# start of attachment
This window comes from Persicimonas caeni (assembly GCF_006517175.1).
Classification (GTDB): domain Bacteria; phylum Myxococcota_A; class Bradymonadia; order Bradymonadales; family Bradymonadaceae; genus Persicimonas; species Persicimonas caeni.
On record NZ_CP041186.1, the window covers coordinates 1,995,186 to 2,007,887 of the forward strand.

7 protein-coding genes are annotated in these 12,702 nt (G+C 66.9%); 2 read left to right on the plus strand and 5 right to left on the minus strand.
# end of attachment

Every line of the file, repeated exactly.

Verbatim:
This window comes from Persicimonas caeni (assembly GCF_006517175.1).
Classification (GTDB): domain Bacteria; phylum Myxococcota_A; class Bradymonadia; order Bradymonadales; family Bradymonadaceae; genus Persicimonas; species Persicimonas caeni.
On record NZ_CP041186.1, the window covers coordinates 1,995,186 to 2,007,887 of the forward strand.

7 protein-coding genes are annotated in these 12,702 nt (G+C 66.9%); 2 read left to right on the plus strand and 5 right to left on the minus strand.